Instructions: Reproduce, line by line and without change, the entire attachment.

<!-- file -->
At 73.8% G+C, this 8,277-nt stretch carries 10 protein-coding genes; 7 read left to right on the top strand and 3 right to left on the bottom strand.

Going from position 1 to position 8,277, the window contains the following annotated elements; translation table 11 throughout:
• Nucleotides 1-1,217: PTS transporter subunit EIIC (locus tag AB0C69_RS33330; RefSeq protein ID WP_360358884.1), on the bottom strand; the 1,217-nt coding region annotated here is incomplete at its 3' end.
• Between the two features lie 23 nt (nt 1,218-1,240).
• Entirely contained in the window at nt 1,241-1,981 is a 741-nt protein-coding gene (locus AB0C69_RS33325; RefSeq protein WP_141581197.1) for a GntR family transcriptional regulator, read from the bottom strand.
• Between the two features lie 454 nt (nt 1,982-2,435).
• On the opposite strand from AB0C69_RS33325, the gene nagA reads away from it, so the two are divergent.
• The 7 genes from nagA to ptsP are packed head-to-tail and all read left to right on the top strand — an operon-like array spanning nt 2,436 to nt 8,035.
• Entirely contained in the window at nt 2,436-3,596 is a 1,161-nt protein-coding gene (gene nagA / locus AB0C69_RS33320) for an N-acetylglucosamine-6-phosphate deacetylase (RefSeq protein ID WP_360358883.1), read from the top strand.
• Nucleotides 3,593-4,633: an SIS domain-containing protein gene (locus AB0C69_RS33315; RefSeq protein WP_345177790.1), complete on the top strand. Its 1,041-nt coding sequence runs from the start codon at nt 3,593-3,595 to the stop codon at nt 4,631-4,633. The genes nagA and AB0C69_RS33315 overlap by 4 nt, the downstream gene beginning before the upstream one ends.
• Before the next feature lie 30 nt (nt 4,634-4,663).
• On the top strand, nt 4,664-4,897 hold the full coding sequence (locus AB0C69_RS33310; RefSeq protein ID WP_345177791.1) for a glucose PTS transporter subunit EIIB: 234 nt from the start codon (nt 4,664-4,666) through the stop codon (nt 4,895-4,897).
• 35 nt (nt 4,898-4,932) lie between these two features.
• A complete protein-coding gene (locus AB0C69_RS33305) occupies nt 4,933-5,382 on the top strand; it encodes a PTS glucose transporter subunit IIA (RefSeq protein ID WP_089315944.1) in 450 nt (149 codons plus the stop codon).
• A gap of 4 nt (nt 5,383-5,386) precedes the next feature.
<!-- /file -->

At 73.8% G+C, this 8,277-nt stretch carries 10 protein-coding genes; 7 read left to right on the top strand and 3 right to left on the bottom strand.

Going from position 1 to position 8,277, the window contains the following annotated elements; translation table 11 throughout:
• Nucleotides 1-1,217: PTS transporter subunit EIIC (locus tag AB0C69_RS33330; RefSeq protein ID WP_360358884.1), on the bottom strand; the 1,217-nt coding region annotated here is incomplete at its 3' end.
• Between the two features lie 23 nt (nt 1,218-1,240).
• Entirely contained in the window at nt 1,241-1,981 is a 741-nt protein-coding gene (locus AB0C69_RS33325; RefSeq protein WP_141581197.1) for a GntR family transcriptional regulator, read from the bottom strand.
• Between the two features lie 454 nt (nt 1,982-2,435).
• On the opposite strand from AB0C69_RS33325, the gene nagA reads away from it, so the two are divergent.
• The 7 genes from nagA to ptsP are packed head-to-tail and all read left to right on the top strand — an operon-like array spanning nt 2,436 to nt 8,035.
• Entirely contained in the window at nt 2,436-3,596 is a 1,161-nt protein-coding gene (gene nagA / locus AB0C69_RS33320) for an N-acetylglucosamine-6-phosphate deacetylase (RefSeq protein ID WP_360358883.1), read from the top strand.
• Nucleotides 3,593-4,633: an SIS domain-containing protein gene (locus AB0C69_RS33315; RefSeq protein WP_345177790.1), complete on the top strand. Its 1,041-nt coding sequence runs from the start codon at nt 3,593-3,595 to the stop codon at nt 4,631-4,633. The genes nagA and AB0C69_RS33315 overlap by 4 nt, the downstream gene beginning before the upstream one ends.
• Before the next feature lie 30 nt (nt 4,634-4,663).
• On the top strand, nt 4,664-4,897 hold the full coding sequence (locus AB0C69_RS33310; RefSeq protein ID WP_345177791.1) for a glucose PTS transporter subunit EIIB: 234 nt from the start codon (nt 4,664-4,666) through the stop codon (nt 4,895-4,897).
• 35 nt (nt 4,898-4,932) lie between these two features.
• A complete protein-coding gene (locus AB0C69_RS33305) occupies nt 4,933-5,382 on the top strand; it encodes a PTS glucose transporter subunit IIA (RefSeq protein ID WP_089315944.1) in 450 nt (149 codons plus the stop codon).
• A gap of 4 nt (nt 5,383-5,386) precedes the next feature.